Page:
Constant advancements in technology have given rise to augmented reality (AR) predating all the way to the 1950s. But what exactly is it; how is it applied across different contexts; and who actually benefits or even face losses from the technology? These questions often arise upon the introduction of a new technological invention, and it is no different from AR. In this essay, using existing literature, a critical examination of AR will be done through an analysis of its origins, key stakeholders, and an evaluation of three important elements: its benefits, limitations, and imposed dangers.
Today, it is possible to simulate musical instruments through digital devices, the creation of scenes in movies that are impossible to make in real life is now possible through 3D rendering technologies, and image-editing software such as Photoshop has allowed creators to superimpose objects that are not actually in the original composition (Craig, 2013). All this operates similarly to augmented reality technologies. Augmented reality (AR) refers to technologies that enable users to directly or indirectly view added digital “layers” onto a physical environment (Carmigniani et al., 2011). In essence, AR adds metadata to our existing reality (Pesce, 2020).
Outlined in Azuma’s work (1997, as cited in Craig, 2013), there are three elements in AR: a combination of real and virtual, real-time interactivity, and 3D registration. Adding onto the three elements, Craig (2013) adds that the digital/virtual information is dependent on the location and physical perspective of the user in the physical world.
To better understand the concept of AR, Milgram et al. (1994) proposed the ‘reality-virtuality continuum’ that displays the range between the real environment and the virtual environment:
Summarised by Carmigniani et al. (2011), there are four main devices that comprise AR: displays, input devices, tracking, and computers. With displays — essentially the most important physical aspect of AR — a predisposition exists that links AR with head-mounted displays. However, technological advancements have led to the creation of handheld displays, such as smartphones, and spatial displays. These three are illustrated respectively below.
AR Through Time
The industrial revolution led to rapid technological and infrastructural advancements. The origins of AR dates back to mid-1900s when Morton Heilig built Sensorama in attempt to draw cinema viewers into the screen in 1962 and the first head-mounted AR display was then invented by Ivan Sutherland in 1968 (Carmigniani et al., 2011), though the term augmented reality itself was not coined until the 1990s by Tom Caudell, a researcher for the aerospace company Boeing. Since then, AR has been applied to a vast array of industries.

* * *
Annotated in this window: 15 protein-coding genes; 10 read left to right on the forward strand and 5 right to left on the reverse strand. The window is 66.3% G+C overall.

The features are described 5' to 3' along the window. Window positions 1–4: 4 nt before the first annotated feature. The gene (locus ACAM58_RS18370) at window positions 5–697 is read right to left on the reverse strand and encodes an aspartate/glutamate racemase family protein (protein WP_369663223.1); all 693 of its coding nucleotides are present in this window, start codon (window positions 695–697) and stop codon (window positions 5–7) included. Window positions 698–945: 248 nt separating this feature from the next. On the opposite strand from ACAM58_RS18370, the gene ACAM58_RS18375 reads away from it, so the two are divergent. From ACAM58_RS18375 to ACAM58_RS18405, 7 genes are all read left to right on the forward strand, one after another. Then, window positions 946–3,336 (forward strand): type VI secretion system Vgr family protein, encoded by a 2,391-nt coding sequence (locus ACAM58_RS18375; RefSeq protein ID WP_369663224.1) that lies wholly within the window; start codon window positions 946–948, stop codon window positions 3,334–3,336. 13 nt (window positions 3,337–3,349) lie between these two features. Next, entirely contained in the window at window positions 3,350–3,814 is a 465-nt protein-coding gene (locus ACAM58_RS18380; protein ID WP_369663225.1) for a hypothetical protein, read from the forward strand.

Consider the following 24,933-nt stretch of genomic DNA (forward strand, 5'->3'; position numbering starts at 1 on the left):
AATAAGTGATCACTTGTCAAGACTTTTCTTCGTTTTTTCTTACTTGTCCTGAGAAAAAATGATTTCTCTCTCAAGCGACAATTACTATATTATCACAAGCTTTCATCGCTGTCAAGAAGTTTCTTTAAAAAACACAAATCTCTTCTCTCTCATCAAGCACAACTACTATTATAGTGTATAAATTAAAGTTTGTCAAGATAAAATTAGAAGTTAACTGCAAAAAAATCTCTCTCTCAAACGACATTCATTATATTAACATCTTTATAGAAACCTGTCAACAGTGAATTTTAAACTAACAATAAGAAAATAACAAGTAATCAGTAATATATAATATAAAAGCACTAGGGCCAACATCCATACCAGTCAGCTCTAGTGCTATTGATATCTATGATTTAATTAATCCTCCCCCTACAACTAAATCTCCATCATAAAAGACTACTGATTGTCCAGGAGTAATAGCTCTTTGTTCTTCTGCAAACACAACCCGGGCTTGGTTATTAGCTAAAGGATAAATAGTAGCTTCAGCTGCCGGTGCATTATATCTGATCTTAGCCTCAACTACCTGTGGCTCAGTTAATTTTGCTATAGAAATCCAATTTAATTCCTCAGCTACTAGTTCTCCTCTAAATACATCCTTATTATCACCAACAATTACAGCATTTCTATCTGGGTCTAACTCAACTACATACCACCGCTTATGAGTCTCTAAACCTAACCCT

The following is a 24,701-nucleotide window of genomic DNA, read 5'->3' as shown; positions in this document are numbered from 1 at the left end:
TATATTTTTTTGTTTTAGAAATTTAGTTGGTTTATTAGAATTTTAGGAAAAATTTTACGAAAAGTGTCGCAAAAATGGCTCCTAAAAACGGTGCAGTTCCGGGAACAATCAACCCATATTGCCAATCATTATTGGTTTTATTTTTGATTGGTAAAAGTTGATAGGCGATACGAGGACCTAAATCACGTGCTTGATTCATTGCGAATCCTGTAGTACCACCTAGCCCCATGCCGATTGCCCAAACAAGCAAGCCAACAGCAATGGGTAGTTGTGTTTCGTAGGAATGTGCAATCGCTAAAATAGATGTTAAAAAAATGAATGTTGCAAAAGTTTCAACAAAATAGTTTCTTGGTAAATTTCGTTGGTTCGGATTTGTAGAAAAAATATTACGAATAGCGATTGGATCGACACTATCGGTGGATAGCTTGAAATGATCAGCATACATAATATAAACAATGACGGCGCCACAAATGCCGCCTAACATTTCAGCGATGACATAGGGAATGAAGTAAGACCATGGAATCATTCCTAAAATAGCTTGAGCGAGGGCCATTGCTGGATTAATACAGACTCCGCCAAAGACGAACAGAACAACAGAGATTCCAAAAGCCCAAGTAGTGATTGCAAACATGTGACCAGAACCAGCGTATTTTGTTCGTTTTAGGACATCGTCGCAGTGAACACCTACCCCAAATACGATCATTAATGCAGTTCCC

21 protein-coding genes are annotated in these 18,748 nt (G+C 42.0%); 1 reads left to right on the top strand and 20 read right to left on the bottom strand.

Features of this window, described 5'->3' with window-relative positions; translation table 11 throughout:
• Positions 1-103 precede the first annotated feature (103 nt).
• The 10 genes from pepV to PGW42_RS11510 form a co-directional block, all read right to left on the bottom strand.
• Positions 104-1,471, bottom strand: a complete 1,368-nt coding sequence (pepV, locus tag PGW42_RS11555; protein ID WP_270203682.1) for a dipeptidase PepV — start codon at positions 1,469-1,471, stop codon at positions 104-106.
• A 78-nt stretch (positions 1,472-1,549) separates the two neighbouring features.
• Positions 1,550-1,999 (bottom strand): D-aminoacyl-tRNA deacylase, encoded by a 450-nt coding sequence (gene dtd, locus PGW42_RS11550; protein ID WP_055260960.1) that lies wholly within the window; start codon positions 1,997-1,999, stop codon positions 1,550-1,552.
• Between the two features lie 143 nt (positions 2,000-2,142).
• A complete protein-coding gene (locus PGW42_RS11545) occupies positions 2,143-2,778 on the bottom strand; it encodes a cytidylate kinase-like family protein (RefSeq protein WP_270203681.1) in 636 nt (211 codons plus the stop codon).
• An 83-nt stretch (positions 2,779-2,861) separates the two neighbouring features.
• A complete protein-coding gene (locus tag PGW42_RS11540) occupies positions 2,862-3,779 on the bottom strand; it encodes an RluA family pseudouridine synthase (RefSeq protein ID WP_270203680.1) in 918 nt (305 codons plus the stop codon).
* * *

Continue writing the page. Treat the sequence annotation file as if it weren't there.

A more comprehensive timeline of AR is further illustrated by the following figure:
The figure above shows the vast multitude of applications for AR, ranging from sports, classified media, automotive industry, wearables, to retail. In addition, gaming is also another industry that has significantly utilised AR technologies, with Pokémon GO and Ingress being two mega-hits of AR gaming; both with millions of users, and both released by Niantic. Furthermore, 35 percent of non-regular gamers have reportedly expressed interest in AR gaming, showing interest of the general population in the technology.
In 2019, the following companies were the key figures in the AR field; Apple, Microsoft, Niantic, Zappar, AR Labs, Lucyd, and Magic Leap, as reported by Foundry4. Facebook has also been said to be delving into the AR and virtual reality business, with one of its acquisitioned virtual reality company Oculus, in addition to Facebook’s Spark and Portal brands, being rebranded to “Facebook Reality Labs”.
Though so, another important company that applies AR technologies is Snap — usually known by its image-based social networking site (SNS) Snapchat. Surprisingly, Snap’s involvement with the AR is usually missed by the general population. Often time, users do not even realize that Snapchat’s filters are actually AR. This oversight can be explained by noting the platform’s high involvement in its users’ lives, perhaps even daily involvement, especially with Millennials and Gen Z — key users of the SNS. The image above illustrates Snapchat’s AR filters called Lenses released in 2017, which overlays subjects with an array of filters.